In NeuroImage. Clinical
Many neuroimaging studies focus on a frequency-specific or a multi-frequency network analysis showing that functional brain networks are disrupted in patients with Alzheimer's disease (AD). Although those studies enriched our knowledge of the impact of AD in brain's functionality, our goal is to test the effectiveness of combining neuroimaging with network neuroscience to predict with high accuracy subjects with mild cognitive impairment (MCI) that will convert to AD. In this study, eyes-closed resting-state magnetoencephalography (MEG) recordings from 27 stable MCI (sMCI) and 27 progressive MCI (pMCI) from two scan sessions (baseline and follow-up after approximately 3 years) were projected via beamforming onto an atlas-based set of regions of interest (ROIs). Dynamic functional connectivity networks were constructed independently for the five classical frequency bands while a multivariate phase-based coupling metric was adopted. Thus, computing the distance between the fluctuation of functional strength of every pair of ROIs between the two conditions with dynamic time wrapping (DTW), a large set of features was extracted. A machine learning algorithm revealed 30 DTW-based features in the five frequency bands that can distinguish the sMCI from pMCI with absolute accuracy (100%). Further analysis of the selected links revealed that most of the connected ROIs were part of the default mode network (DMN), the cingulo-opercular (CO), the fronto-parietal and the sensorimotor network. Overall, our dynamic network multi-frequency analysis approach provides an effective framework of constructing a sensitive MEG-based connectome biomarker for the prediction of conversion from MCI to Alzheimer's disease.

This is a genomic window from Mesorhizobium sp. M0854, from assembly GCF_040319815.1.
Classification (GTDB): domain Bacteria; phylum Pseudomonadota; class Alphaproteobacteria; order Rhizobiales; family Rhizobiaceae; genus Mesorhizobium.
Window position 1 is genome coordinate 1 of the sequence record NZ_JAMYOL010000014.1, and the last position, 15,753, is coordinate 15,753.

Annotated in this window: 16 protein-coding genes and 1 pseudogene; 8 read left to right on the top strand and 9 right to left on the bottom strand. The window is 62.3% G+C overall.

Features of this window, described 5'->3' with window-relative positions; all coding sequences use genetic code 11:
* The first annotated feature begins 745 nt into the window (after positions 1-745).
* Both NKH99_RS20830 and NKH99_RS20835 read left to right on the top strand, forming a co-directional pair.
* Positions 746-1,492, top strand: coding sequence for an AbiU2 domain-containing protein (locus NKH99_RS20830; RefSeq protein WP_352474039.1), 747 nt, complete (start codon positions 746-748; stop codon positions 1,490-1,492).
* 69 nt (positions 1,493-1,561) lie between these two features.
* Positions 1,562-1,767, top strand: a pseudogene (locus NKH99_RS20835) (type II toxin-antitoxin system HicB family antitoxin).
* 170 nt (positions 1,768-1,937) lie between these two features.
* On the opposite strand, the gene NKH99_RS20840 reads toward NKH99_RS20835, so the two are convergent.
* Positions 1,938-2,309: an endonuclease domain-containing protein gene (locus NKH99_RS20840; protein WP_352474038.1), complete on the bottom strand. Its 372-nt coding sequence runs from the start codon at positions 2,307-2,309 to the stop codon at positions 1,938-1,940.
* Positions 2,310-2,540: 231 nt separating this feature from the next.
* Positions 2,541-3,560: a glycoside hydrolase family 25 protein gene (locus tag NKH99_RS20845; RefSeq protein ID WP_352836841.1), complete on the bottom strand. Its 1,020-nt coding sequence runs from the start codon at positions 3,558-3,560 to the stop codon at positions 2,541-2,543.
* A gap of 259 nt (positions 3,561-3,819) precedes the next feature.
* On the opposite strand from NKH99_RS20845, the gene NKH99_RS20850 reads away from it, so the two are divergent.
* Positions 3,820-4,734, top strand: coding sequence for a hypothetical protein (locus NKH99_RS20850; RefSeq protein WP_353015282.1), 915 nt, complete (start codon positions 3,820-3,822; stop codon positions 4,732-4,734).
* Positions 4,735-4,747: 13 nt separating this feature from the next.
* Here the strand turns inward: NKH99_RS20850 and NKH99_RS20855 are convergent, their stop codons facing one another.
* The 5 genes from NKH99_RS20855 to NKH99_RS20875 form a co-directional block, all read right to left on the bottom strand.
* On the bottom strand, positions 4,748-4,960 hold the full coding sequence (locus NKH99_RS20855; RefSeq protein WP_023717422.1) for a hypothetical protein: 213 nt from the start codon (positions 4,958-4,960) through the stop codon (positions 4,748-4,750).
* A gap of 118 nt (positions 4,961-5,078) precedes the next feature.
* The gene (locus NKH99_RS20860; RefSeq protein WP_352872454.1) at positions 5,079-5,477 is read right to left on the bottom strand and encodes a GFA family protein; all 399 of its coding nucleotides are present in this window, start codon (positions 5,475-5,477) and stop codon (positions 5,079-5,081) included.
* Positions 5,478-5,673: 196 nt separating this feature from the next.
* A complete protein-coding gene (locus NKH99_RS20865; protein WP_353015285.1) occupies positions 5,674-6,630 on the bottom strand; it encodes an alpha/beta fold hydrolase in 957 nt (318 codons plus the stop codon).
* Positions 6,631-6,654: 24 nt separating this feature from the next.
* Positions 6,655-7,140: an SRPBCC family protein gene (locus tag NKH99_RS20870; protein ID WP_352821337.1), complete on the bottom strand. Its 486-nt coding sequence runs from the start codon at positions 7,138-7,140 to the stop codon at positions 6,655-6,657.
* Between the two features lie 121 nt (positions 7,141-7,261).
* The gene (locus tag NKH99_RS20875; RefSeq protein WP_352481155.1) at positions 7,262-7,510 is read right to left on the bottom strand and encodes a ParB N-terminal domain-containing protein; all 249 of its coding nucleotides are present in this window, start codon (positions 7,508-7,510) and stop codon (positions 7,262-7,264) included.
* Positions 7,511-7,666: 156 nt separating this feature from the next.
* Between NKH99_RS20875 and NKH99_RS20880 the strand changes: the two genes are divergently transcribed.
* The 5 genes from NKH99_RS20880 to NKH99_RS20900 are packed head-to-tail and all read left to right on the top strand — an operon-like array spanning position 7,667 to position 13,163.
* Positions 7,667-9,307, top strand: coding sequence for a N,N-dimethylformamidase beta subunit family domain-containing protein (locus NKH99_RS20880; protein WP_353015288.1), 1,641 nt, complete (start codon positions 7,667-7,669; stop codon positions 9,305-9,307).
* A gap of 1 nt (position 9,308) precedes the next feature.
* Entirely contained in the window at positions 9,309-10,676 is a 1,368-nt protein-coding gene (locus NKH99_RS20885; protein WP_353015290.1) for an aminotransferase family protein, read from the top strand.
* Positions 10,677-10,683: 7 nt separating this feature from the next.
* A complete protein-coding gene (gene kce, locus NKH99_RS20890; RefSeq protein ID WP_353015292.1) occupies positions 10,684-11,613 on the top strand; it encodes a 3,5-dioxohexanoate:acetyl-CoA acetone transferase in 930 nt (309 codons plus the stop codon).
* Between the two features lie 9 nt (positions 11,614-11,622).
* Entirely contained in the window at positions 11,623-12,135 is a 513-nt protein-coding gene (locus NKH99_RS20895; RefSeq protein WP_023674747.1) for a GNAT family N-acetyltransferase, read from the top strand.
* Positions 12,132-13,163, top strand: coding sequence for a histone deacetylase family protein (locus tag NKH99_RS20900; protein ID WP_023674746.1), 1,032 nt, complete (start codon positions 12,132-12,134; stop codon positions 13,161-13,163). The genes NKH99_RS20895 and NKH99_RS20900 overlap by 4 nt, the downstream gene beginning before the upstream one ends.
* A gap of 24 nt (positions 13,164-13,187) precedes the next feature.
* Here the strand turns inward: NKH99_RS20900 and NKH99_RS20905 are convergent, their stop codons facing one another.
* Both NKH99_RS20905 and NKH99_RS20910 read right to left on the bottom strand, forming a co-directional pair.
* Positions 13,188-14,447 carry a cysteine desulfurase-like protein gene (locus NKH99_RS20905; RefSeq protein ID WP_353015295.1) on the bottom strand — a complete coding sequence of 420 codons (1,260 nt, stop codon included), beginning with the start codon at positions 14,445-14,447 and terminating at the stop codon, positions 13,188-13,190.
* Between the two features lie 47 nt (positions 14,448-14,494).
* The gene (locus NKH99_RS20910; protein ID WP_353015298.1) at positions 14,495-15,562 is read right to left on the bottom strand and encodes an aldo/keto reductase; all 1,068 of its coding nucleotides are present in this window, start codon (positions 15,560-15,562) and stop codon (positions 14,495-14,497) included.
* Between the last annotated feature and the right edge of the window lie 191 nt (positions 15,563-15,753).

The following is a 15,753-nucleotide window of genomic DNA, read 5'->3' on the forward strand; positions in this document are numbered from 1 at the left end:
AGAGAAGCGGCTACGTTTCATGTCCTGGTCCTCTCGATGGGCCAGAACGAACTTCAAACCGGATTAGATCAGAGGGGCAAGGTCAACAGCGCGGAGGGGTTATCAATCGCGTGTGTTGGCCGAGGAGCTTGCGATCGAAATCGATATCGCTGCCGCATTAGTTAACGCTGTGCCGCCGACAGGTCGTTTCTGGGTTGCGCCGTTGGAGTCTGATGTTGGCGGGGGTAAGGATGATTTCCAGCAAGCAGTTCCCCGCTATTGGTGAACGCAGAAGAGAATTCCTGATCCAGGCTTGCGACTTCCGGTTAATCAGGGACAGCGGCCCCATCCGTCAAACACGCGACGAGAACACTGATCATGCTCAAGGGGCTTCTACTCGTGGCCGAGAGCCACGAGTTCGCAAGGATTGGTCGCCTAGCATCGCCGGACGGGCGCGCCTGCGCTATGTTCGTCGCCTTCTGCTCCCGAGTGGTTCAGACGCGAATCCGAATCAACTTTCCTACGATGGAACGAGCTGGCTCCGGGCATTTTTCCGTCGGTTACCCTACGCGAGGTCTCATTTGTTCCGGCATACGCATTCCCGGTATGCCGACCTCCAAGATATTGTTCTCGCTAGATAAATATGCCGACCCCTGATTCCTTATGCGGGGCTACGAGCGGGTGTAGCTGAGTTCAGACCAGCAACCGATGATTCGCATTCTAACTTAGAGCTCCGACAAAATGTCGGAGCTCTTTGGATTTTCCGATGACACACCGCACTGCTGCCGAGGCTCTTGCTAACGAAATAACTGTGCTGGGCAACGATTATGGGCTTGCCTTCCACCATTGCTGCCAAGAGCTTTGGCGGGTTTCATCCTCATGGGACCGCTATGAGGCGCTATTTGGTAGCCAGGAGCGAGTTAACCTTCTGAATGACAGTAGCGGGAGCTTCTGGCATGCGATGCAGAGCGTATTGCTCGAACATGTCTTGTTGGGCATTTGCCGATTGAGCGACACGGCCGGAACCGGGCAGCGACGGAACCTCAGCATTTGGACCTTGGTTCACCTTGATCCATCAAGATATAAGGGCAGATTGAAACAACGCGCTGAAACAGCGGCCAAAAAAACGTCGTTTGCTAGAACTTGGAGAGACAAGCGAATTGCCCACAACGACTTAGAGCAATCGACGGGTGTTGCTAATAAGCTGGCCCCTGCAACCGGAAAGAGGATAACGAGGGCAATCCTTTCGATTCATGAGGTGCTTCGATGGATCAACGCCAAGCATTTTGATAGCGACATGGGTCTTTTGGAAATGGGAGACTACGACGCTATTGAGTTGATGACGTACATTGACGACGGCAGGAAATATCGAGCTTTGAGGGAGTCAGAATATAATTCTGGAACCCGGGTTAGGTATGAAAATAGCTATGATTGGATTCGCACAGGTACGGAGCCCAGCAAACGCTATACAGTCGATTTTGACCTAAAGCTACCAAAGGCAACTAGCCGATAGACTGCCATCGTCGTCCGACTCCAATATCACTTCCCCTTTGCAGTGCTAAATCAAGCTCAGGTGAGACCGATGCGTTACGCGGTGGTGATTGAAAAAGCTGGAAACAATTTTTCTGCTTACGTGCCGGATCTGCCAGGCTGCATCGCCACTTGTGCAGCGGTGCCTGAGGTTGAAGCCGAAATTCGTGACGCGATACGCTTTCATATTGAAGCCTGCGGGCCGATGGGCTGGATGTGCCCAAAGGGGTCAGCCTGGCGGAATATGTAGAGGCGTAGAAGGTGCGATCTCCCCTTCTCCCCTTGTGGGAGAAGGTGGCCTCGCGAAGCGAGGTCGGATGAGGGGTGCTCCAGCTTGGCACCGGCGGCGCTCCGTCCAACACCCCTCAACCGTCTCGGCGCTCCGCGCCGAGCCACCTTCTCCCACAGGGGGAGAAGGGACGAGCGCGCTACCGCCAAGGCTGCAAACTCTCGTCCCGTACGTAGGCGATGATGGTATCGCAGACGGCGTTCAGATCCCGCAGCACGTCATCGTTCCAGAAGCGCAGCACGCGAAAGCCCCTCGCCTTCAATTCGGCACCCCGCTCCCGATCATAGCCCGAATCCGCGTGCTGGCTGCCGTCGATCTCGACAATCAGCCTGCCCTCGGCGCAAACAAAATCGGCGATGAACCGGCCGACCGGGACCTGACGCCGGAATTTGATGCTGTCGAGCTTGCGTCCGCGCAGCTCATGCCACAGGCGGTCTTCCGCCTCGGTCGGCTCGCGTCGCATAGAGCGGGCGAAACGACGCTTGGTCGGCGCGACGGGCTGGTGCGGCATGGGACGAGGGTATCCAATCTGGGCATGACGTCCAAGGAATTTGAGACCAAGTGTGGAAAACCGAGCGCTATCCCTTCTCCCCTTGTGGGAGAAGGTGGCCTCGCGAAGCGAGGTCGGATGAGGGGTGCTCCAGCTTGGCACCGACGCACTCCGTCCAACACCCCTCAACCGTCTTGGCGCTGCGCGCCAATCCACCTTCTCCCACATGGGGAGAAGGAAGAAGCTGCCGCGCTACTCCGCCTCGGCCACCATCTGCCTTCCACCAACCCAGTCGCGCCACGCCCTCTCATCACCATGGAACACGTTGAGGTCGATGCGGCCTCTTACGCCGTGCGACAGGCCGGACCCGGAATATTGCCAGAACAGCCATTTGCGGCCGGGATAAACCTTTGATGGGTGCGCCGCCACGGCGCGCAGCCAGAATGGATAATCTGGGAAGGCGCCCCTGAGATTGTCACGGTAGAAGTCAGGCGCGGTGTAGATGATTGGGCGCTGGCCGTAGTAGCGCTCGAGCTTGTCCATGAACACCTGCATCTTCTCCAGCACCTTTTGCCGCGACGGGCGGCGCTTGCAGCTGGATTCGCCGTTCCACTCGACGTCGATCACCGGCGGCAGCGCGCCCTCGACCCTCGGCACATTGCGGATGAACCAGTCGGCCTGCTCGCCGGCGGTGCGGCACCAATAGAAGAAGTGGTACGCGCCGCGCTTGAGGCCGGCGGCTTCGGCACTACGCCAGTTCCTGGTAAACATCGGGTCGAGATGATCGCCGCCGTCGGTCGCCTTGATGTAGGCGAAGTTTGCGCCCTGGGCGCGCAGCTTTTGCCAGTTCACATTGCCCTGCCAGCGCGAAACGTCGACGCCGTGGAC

Pusil Sandra, Dimitriadis Stavros I, López María Eugenia, Pereda Ernesto, Maestú Fernando
Connectomic biomarker, Conversion, Dynamic functional connectivity analysis, Magnetoencephalography, Mild cognitive impairment, Source reconstruction